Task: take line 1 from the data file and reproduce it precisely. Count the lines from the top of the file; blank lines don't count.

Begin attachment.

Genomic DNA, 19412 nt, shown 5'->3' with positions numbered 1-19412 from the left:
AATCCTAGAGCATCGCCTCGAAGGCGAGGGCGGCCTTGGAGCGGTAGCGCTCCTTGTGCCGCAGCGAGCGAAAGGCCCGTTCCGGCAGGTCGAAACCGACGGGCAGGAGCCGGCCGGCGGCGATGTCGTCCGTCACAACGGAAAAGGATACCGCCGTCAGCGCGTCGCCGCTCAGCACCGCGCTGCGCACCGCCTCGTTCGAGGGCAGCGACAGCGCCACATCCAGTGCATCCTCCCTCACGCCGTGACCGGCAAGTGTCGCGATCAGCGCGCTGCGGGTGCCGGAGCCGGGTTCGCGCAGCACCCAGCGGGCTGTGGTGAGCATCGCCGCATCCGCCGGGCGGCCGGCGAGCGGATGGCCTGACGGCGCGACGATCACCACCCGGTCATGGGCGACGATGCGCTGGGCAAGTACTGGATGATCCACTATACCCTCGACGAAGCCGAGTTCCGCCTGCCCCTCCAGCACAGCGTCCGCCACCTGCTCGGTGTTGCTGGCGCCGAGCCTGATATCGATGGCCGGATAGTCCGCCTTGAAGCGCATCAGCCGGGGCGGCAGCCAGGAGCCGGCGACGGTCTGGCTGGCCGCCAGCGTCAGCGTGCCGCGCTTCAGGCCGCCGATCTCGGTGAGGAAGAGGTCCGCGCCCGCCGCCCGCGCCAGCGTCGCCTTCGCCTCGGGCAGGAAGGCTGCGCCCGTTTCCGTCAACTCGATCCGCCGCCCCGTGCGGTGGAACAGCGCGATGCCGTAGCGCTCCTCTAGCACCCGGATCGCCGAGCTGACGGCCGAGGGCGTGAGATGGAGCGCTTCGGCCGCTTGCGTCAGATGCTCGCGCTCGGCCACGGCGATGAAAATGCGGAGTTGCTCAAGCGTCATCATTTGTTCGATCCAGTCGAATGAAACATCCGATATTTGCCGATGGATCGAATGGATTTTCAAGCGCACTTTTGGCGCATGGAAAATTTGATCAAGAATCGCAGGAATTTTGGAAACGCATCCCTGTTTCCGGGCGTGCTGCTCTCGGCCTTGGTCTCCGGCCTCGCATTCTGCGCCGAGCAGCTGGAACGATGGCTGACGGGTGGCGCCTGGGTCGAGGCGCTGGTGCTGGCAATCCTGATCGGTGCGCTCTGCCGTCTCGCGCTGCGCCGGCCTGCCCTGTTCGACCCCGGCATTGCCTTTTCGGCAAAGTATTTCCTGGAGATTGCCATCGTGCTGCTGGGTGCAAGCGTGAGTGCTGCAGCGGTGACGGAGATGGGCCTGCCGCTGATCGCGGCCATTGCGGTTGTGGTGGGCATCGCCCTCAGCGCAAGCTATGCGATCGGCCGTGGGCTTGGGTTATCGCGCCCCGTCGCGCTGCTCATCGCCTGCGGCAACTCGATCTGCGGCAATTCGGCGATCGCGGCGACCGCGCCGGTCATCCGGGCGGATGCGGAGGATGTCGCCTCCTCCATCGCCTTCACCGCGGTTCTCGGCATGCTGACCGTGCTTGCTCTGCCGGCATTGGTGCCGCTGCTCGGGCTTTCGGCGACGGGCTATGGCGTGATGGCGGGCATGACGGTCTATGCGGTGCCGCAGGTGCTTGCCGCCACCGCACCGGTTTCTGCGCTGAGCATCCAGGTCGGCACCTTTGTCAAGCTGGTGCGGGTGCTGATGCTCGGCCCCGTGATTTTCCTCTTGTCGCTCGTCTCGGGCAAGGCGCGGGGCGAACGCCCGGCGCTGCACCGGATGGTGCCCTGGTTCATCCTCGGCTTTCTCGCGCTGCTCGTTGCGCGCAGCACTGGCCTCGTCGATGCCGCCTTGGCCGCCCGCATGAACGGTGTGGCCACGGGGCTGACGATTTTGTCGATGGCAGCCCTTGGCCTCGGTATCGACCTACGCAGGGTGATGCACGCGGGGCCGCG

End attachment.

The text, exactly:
Genomic DNA, 19412 nt, shown 5'->3' with positions numbered 1-19412 from the left: